Theorists in such diverse fields as anatomy and Ethnology, making feature-by-feature comparisons of their subject matters, were beginning to suspect that similarities between animals and folkways were the result of processes or laws unknown to them then. For them, the publication of Charles Darwin's On the Origin of Species was the epiphany of everything they had begun to suspect. Darwin himself arrived at his conclusions through comparison of species he had seen in agronomy and in the wild. Darwin and Wallace unveiled evolution in the late 1850s. There was an immediate rush to bring it into the social sciences. Paul Broca in Paris was in the process of breaking away from the Société de biologie to form the first of the explicitly anthropological societies, the Société d'Anthropologie de Paris, meeting for the first time in Paris in 1859; when he read Darwin, he became an immediate convert to Transformisme, as the French called evolutionism. His definition now became "the study of the human group, considered as a whole, in its details, in relation to the rest of nature".
Broca, being what today would be called a neurosurgeon, had taken an interest in the pathology of speech. He wanted to localize the difference between man and the other animals, which appeared to reside in speech, he discovered the speech center of the human brain, today called Broca's area after him. His interest was in Biological anthropology, but a German philosopher specializing in psychology, Theodor Waitz, took up the theme of general and social anthropology in his six-volume work, entitled Die Anthropologie der Naturvölker, 1859–1864; the title was soon translated as "The Anthropology of Primitive Peoples". The last two volumes were published posthumously. Waitz defined anthropology as "the science of the nature of man". By nature he meant matter animated by "the Divine breath". Following Broca's lead, Waitz points out that anthropology is a new field, which would gather material from other fields, but would differ from them in the use of comparative anatomy and psychology to differentiate man from "the animals nearest to him".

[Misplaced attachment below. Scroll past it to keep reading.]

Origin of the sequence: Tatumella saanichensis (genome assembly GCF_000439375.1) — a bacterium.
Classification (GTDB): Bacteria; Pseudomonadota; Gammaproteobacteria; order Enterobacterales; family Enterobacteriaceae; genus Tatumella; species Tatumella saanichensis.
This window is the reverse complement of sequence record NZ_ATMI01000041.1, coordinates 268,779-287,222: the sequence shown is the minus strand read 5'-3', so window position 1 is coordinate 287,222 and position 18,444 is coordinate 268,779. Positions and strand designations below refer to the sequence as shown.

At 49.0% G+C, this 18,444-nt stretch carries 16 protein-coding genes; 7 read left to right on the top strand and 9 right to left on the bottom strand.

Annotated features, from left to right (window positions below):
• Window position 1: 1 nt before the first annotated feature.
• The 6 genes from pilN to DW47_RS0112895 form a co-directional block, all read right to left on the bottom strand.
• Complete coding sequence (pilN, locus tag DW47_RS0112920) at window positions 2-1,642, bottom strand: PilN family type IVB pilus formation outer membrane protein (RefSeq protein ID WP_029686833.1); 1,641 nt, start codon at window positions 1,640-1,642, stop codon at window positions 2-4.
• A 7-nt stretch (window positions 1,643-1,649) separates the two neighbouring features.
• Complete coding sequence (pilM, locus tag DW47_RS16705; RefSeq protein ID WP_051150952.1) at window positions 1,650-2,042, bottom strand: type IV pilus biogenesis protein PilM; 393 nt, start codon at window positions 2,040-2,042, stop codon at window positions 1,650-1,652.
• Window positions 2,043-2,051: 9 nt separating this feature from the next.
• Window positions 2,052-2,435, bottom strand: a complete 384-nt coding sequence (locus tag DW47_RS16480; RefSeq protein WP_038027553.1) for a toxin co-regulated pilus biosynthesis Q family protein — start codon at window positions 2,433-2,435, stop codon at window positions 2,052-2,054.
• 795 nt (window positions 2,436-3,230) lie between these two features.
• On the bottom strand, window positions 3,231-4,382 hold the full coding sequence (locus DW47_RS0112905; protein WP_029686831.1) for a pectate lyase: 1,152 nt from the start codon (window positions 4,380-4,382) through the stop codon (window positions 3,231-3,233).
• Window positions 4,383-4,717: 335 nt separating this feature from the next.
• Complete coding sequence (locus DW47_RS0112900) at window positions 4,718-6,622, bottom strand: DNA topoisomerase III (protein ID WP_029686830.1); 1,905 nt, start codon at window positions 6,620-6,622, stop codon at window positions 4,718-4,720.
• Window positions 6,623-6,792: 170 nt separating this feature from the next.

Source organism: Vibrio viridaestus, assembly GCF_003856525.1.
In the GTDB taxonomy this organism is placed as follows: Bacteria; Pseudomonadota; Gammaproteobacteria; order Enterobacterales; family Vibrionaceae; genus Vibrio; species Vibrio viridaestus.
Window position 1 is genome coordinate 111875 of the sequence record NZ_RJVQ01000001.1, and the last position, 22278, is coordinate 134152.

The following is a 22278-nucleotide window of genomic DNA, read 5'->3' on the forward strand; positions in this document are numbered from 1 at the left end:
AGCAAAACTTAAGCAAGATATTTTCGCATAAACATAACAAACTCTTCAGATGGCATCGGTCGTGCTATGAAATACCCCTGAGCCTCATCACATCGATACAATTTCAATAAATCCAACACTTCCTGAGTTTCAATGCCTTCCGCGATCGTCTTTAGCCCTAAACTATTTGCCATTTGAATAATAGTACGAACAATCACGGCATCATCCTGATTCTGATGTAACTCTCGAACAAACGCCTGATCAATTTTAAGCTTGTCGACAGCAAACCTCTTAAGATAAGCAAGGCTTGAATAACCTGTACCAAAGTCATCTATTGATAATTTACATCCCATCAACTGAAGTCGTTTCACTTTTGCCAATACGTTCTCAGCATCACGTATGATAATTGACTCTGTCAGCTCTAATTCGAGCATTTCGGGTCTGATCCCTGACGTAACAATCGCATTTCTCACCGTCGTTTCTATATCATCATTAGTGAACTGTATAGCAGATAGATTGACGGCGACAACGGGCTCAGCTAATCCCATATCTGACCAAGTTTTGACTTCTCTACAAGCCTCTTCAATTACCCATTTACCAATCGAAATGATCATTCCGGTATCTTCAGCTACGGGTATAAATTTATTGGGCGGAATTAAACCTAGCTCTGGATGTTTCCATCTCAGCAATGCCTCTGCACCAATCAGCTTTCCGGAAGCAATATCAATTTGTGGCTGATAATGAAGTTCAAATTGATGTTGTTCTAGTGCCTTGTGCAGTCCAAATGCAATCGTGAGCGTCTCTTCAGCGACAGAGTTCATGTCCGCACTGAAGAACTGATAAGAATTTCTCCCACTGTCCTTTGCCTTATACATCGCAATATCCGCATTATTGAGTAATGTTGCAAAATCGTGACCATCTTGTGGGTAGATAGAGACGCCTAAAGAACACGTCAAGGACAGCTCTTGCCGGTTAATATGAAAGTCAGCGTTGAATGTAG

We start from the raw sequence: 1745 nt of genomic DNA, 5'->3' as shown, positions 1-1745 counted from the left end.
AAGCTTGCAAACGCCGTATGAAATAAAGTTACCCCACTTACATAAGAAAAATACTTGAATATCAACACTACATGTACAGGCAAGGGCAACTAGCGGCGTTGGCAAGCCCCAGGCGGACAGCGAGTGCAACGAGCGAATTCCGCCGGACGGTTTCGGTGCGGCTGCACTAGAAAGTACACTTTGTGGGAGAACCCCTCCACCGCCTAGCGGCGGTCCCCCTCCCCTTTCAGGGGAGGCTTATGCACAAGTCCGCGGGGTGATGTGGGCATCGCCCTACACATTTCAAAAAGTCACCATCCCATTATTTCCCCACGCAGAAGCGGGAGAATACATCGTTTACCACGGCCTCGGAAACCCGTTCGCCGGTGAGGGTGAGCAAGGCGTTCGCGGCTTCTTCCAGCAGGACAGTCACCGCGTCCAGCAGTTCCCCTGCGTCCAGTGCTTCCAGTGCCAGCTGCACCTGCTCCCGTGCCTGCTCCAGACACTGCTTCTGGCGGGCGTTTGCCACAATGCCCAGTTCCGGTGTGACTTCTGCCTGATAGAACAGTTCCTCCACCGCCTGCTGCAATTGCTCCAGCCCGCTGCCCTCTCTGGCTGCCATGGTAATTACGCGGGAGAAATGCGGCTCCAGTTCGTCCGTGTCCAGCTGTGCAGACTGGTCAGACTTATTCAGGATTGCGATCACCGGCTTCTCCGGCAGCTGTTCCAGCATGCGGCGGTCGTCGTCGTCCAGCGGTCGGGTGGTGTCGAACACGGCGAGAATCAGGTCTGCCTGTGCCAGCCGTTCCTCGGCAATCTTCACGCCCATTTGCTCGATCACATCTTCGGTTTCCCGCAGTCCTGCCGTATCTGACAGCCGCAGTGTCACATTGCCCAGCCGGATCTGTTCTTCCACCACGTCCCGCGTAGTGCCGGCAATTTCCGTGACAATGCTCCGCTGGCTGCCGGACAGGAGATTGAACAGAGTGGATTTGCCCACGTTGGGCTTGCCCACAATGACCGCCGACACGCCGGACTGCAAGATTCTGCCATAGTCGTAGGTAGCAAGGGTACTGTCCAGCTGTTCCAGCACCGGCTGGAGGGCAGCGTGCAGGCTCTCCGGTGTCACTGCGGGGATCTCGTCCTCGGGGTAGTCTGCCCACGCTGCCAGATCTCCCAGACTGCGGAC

He stresses. The history of civilization, as well as ethnology, are to be brought into the comparison, it is to be presumed fundamentally that the species, man, is a unity, that "the same laws of thought are applicable to all men". Waitz was influential among the British ethnologists. In 1863 the explorer Richard Francis Burton and the speech therapist James Hunt broke away from the Ethnological Society of London to form the Anthropological Society of London, which henceforward would follow the path of the new anthropology rather than just ethnology, it was the 2nd society dedicated to general anthropology in existence. Representatives from the French Société were present. In his keynote address, printed in the first volume of its new publication, The Anthropological Review, Hunt stressed the work of Waitz, adopting his definitions as a standard. Among the first associates were the young Edward Burnett Tylor, inventor of cultural anthropology, his brother Alfred Tylor, a geologist. Edward had referred to himself as an ethnologist.
Similar organizations in
The Meskwaki are a Native American people known by Western society as the Fox tribe. They have been linked to the Sauk people of the same language family. In the Meskwaki language, the Meskwaki call themselves Meshkwahkihaki, which means "the Red-Earths", related to their creation story, their homelands were in the Great Lakes region. The tribe coalesced in the St. Lawrence River Valley in Canada. Under French colonial pressures, it migrated to the southern side of the Great Lakes to territory that much was organized by European Americans as the states of Michigan, Wisconsin and Iowa; the Meskwaki suffered damaging wars with French and their Native American allies in the early 18th century, with one in 1730 decimating the tribe. In the 19th century, Euro-American colonization and settlement proceeded by the United States, they forced the Meskwaki/Fox west into the tall grass prairie in the American Midwest. In 1851 the Iowa state legislature passed an unusual act to allow the Fox to buy land and stay in the state.